Mostar is a town in Bosnia and Herzegovina, a small and almost land-locked country to the east of Croatia!
With its famous bridge, the 16th century Stari Most, colourful houses and cobbled streets, Mostar is incredibly picturesque.
During our recent week in Makarska, Croatia, our family party of 7 hired a private mini bus (booked online the day before through Viator) and were collected on time from our apartments.
Once we were comfortably seated the driver discussed a proposed itinerary however he was happy to alter the times and take us where we wanted. The journey to Mostar was to take a couple of hours, across mountain roads and through the border. The above photo was taken from Elliott’s drone when we stopped high up in the mountains where we had a fabulous view of the coastline and islands in the distance.
We passed through the border where our passports were checked both on the exit from Croatia and again as we crossed into Bosnia & Herzegovina. With the latter being a non-EU member, this was a ‘proper’ border crossing unlike EU to EU where you just drive merrily through and you may just notice the road signs have suddenly changed.
Once we reached Mostar, our driver dropped us within a 5 – 10 minute walk from the Old Town and we edged our way through the narrow streets lined with colourful little restaurants, shops and stalls. I say ‘edged’ as these little streets were packed with tourists! We soon crossed the Stari Most bridge, which means ‘Old Bridge’.
There are many delightful quaint and traditional restaurants throughout the Old Town. We had lunch in one of them and were pleasantly surprised when the bill for 7 of us including mains and drinks was just under £50!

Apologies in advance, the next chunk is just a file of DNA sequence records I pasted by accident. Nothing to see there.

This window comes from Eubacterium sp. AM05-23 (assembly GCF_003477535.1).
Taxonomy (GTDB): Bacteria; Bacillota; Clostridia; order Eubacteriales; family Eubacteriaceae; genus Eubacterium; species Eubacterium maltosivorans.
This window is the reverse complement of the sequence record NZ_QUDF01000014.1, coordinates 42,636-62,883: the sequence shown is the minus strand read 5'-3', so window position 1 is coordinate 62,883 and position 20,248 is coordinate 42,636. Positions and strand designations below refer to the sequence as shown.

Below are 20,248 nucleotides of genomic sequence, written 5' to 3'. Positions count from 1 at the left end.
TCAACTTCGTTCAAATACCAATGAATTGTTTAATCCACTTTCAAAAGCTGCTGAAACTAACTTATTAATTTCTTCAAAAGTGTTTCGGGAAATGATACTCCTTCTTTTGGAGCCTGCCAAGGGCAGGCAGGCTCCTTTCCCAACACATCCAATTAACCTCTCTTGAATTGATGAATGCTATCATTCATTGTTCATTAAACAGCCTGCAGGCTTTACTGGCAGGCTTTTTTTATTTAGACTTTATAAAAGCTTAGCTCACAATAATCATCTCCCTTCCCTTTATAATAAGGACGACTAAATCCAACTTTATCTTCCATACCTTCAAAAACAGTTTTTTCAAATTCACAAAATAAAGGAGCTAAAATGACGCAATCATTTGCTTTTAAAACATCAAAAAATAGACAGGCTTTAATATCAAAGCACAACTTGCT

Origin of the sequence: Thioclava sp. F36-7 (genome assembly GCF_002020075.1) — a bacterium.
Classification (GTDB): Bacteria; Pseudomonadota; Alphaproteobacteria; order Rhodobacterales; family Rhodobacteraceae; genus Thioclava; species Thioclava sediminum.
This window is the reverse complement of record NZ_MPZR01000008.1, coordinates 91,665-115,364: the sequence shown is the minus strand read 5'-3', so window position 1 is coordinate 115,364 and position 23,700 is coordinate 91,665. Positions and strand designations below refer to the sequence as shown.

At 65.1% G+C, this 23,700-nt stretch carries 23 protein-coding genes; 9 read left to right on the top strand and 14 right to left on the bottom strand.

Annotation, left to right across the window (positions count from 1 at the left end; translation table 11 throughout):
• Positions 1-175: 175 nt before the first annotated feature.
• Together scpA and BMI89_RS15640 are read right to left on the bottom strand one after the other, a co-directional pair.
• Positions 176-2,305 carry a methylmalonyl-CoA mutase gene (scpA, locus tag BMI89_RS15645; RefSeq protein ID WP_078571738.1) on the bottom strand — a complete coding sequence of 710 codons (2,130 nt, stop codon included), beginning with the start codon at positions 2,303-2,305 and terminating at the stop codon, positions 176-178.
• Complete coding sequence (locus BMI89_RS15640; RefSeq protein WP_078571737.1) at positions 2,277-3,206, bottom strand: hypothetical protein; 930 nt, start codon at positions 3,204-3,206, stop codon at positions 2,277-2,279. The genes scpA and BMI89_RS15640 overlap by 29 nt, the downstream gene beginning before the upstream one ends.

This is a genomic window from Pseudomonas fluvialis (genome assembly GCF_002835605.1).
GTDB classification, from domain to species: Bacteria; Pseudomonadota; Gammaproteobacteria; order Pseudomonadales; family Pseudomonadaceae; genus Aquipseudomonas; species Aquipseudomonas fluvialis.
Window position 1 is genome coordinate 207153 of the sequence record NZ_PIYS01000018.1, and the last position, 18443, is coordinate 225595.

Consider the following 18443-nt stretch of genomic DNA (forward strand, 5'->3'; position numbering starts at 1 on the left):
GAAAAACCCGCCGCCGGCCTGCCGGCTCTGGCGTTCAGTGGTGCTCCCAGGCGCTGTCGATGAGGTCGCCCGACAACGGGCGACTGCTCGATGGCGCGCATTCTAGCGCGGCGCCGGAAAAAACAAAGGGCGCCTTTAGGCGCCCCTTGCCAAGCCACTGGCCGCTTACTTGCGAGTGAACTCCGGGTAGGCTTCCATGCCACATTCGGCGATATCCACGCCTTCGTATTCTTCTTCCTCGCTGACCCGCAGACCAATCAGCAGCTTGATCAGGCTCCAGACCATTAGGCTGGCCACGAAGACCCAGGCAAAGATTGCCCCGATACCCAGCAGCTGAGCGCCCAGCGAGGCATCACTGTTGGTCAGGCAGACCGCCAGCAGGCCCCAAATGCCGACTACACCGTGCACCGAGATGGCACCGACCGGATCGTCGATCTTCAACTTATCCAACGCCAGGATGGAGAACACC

Stari Most bridge is famous for its bridge jumpers… this has been a tradition for over 450 years, where people leap off the Ottoman bridge and land in the River Neretva some 20 meters below. Young lads pose for ages on the rails but we didn’t actually see any jump in!
We saw several reminders of Mostar’s dark history and many walls are still scarred with hundreds of bullet holes. This is a result of the Bosnia war where in the early 1990’s, the city suffered two sieges as the former Yugoslavia broke up.
The Stari Most bridge as pictured throughout this post, which had stood for 427 years was destroyed in November 1993 by Croat Military forces. Reconstruction work began at the end of the war in 2001 and the new bridge was officially opened in July 2004.
On the way back from Mostar our driver suggested we stop at the Waterfall Kravica. This is about 25 miles from Mostar, in the Herzegovina part of the country. We paid a small sum to enter the site of the 25 m high waterfalls (about 5 euros each I think).
While the falls were pretty we were slightly disappointed as the place was buzzing with tourists jumping in and swimming in the pools, eating and drinking at the bar and cafe and generally milling around. In hindsight we would all have preferred to spend an extra hour in Mostar and to skip the waterfall side trip.